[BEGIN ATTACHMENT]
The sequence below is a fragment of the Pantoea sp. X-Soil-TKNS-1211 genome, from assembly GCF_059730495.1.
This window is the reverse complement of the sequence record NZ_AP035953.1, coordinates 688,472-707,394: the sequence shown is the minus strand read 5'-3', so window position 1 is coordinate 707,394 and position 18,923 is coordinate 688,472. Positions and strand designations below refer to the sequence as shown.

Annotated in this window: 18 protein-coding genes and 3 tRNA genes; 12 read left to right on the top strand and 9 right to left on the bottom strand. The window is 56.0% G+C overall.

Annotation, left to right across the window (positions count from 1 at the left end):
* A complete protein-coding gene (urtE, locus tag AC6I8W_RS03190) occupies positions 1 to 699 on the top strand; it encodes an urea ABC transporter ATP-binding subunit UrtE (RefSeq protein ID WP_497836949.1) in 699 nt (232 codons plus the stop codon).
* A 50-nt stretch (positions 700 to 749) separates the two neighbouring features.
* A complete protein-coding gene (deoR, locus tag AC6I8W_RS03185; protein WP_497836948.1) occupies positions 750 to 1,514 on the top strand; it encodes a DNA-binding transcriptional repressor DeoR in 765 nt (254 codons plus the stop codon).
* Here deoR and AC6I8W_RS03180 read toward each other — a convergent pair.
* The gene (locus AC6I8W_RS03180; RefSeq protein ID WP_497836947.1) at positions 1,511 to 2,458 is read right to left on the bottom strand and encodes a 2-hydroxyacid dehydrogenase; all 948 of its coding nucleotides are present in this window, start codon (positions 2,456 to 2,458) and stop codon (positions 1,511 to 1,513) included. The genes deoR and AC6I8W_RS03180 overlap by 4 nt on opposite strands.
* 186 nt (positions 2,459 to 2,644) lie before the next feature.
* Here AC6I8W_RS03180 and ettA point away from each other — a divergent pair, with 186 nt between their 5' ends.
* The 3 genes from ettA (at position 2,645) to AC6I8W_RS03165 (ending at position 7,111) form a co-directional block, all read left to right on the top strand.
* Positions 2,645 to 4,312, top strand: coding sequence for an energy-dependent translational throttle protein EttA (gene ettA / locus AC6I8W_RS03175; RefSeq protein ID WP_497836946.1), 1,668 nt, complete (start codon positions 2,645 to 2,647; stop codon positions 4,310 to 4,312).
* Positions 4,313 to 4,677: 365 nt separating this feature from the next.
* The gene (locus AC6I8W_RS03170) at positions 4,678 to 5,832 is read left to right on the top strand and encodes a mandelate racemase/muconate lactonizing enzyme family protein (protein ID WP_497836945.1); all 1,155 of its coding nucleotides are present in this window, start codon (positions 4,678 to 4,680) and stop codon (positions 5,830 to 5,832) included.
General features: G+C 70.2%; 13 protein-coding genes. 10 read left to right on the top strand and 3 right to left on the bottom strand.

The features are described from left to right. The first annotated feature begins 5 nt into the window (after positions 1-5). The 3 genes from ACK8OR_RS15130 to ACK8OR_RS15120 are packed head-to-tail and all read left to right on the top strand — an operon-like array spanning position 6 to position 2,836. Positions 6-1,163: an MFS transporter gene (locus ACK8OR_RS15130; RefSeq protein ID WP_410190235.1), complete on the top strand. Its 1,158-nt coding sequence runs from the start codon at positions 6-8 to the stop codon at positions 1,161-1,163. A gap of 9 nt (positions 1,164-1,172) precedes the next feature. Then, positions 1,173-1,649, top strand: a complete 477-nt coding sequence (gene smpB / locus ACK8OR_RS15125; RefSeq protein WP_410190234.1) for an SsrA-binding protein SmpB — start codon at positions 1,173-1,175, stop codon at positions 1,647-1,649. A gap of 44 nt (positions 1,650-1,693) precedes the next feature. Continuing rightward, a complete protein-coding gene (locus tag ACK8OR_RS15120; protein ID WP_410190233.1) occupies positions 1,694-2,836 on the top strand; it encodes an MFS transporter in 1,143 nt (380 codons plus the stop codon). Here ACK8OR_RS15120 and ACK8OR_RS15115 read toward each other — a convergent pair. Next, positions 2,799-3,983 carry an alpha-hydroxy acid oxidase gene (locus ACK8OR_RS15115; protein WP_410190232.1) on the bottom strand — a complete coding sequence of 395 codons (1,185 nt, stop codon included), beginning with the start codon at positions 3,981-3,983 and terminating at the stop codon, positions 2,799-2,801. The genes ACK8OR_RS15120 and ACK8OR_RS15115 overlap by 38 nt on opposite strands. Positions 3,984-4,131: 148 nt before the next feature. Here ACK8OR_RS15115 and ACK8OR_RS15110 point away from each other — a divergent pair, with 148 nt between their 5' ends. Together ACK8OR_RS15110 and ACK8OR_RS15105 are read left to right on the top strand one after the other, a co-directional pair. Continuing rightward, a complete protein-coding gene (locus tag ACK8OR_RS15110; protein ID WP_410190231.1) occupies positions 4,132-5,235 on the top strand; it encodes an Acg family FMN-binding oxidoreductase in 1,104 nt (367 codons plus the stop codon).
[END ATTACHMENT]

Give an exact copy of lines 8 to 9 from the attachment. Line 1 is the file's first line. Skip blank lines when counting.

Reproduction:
* Here deoR and AC6I8W_RS03180 read toward each other — a convergent pair.
* The gene (locus AC6I8W_RS03180; RefSeq protein ID WP_497836947.1) at positions 1,511 to 2,458 is read right to left on the bottom strand and encodes a 2-hydroxyacid dehydrogenase; all 948 of its coding nucleotides are present in this window, start codon (positions 2,456 to 2,458) and stop codon (positions 1,511 to 1,513) included. The genes deoR and AC6I8W_RS03180 overlap by 4 nt on opposite strands.